Alter Eco Owns a Full Circle of Sustainability via Home Compostable Packaging

(3BL Media and Just Means) - Pumpkin ice cream, pumpkin lattes, pumpkin biscotti. I think I even saw pumpkin Oreos this week. If you’re concerned about climate change, you might want to think again before spending too many dollars on prepackaged, squash-flavored goodies.  Packaging accounts for the third largest portion of the globe’s carbon emissions. According to the Duke Center for Sustainability and Commerce, the United States generates an estimated 220 million tons of waste—every, single year. Big brands are well aware of this. Alter Eco Foods, a San Francisco-based B Corp and organic, fair trade, organic, non-GMO food producer, is working hard to make it easy for the pumpkin-craving consumers to indulge, guilt-free.

Alter Eco calls their commitment to sustainability in the production and supply chains of their chocolate truffles, quinoa, sugar and rice, a “full circle of sustainability.” Owning the packaging waste from their delicious candies (try the Sea Salt Chocolate Truffles) is one part of the circle, albeit super impressive. Alter Eco could have easily saved money and research time by switching to recyclables. Nope. They are working hard to make 100 percent of their packaging as fully sustainable as possible. Alter Eco chocolate truffle wrappers, for example, are made of birch and eucalyptus, printed with nontoxic ink that will fully decompose in backyards and compost bins. After just six weeks, the truffle wrappers are almost completely composted—even the metalized layer. They tested it by burying the wrapper into an indoor basil plant. Instead of growing around the wrapper, the plant grows through it, seeing it as a nutrient source. (Check out the link for the video below).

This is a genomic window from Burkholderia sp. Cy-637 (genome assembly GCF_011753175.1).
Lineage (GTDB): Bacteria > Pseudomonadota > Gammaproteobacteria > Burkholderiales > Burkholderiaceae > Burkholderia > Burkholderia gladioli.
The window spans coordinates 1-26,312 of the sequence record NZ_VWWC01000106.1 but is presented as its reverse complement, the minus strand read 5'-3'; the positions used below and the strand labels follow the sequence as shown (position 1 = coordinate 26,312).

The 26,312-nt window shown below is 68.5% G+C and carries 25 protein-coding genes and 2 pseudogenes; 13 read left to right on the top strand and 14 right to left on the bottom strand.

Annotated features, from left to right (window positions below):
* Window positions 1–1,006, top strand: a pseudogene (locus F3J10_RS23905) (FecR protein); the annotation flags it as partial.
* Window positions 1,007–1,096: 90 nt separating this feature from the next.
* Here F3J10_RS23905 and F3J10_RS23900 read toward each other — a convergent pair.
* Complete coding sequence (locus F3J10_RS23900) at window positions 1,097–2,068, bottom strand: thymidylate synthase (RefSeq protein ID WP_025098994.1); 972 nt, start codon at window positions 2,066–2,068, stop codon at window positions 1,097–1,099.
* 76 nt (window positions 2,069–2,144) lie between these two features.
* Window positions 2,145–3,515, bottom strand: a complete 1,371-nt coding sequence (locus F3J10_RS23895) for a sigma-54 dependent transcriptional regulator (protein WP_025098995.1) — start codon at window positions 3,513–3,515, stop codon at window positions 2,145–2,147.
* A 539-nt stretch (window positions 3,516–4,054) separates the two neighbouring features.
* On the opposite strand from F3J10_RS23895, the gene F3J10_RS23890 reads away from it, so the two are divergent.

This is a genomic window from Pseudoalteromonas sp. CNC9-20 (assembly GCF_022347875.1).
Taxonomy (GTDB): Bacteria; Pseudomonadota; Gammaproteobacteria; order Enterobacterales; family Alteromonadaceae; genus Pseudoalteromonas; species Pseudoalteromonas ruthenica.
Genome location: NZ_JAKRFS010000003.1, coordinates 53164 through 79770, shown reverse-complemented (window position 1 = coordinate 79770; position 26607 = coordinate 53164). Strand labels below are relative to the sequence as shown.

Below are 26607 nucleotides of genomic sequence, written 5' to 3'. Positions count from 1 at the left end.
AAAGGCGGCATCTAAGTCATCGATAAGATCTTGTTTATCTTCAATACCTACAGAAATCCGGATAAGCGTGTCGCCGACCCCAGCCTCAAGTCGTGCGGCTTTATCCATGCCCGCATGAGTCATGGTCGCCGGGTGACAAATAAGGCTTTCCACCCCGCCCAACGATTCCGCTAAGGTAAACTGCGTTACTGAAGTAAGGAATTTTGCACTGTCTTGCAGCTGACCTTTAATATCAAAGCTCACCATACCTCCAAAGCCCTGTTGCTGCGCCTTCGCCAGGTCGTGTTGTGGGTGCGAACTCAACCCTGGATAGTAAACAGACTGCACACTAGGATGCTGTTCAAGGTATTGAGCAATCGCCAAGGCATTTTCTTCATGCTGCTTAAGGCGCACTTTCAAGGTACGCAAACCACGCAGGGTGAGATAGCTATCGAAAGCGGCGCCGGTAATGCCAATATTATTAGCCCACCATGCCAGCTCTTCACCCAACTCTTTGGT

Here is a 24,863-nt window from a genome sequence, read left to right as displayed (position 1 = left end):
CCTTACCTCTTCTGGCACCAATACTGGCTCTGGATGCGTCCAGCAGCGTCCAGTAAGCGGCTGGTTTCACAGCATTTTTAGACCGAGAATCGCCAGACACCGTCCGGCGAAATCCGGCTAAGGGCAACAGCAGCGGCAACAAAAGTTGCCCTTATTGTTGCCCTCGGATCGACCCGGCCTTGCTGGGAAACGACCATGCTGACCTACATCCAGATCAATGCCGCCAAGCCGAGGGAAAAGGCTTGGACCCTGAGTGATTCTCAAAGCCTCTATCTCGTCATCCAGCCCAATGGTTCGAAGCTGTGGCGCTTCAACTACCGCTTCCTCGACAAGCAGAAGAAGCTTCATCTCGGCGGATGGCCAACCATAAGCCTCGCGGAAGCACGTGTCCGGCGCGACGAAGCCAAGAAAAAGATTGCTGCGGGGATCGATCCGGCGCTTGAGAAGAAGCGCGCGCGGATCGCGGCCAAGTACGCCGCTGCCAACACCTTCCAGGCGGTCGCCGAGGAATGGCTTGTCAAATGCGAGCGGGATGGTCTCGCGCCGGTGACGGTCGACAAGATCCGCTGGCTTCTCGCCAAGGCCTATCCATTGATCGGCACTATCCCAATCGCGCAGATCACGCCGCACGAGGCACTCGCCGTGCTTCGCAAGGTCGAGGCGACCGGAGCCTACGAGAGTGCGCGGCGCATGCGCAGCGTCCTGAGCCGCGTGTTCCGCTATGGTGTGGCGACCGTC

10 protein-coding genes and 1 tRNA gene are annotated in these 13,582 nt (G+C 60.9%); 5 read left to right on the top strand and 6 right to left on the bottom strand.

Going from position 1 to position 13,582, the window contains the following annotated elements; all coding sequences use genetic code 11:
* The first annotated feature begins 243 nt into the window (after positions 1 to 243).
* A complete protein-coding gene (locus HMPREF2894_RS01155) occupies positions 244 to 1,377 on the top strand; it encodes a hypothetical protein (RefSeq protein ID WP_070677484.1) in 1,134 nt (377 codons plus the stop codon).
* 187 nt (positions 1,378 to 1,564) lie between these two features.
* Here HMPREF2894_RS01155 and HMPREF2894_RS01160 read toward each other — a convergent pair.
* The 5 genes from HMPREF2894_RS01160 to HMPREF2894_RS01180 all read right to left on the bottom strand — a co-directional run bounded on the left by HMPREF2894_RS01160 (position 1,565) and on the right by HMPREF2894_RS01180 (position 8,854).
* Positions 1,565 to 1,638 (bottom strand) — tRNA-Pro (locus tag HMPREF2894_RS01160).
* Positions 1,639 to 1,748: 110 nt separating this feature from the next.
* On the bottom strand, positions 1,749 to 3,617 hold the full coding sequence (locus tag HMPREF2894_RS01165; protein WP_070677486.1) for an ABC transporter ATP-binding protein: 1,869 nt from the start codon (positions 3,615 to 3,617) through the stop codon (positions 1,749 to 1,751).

Certified Home Compostable truffle wrappers are just the beginning for Alter Eco. By 2016, their Royal Black, Royal Red, Royal Pearl and Royal Rainbow quinoa pouches will also be 100 percent compostable. For those us without access to city compost bins, Alter Eco suggests consumers bury the wrappers in our garden, stick them in the green bins for yard waste, or throw it in the fireplace. However, don’t recycle it; it will be a contaminant to paper-recycling due to its “plasticized” nature.

Why else should you buy all of your fall and holiday goodies from this “Best for the World” B Corp? They love small farmers. They’ve purchased $8.9 million of cacao for their truffles from 10 partner cooperatives and paid $246,047 in fair trade premiums, all of it given back to the 44 communities that help produce Alter Eco’s foods, helping to develop programs for education, health, finances and more. They utilize the fair trade model AND have direct relationships with the producers. Oh and, did I mention the silky, milky, close-your-eyes-and-slowly-savor, Velvet Truffles? Before you give into Halloween’s cheap chocolate craze, remind yourself that you do care about the planet’s future and check out the goodness of Alter Eco.

Watch this cool video of a truffle wrapper turned basil plant. Meet the small farmers. Order your partner some chocolates. Check out why Alter Eco is a Best for the World B Corp.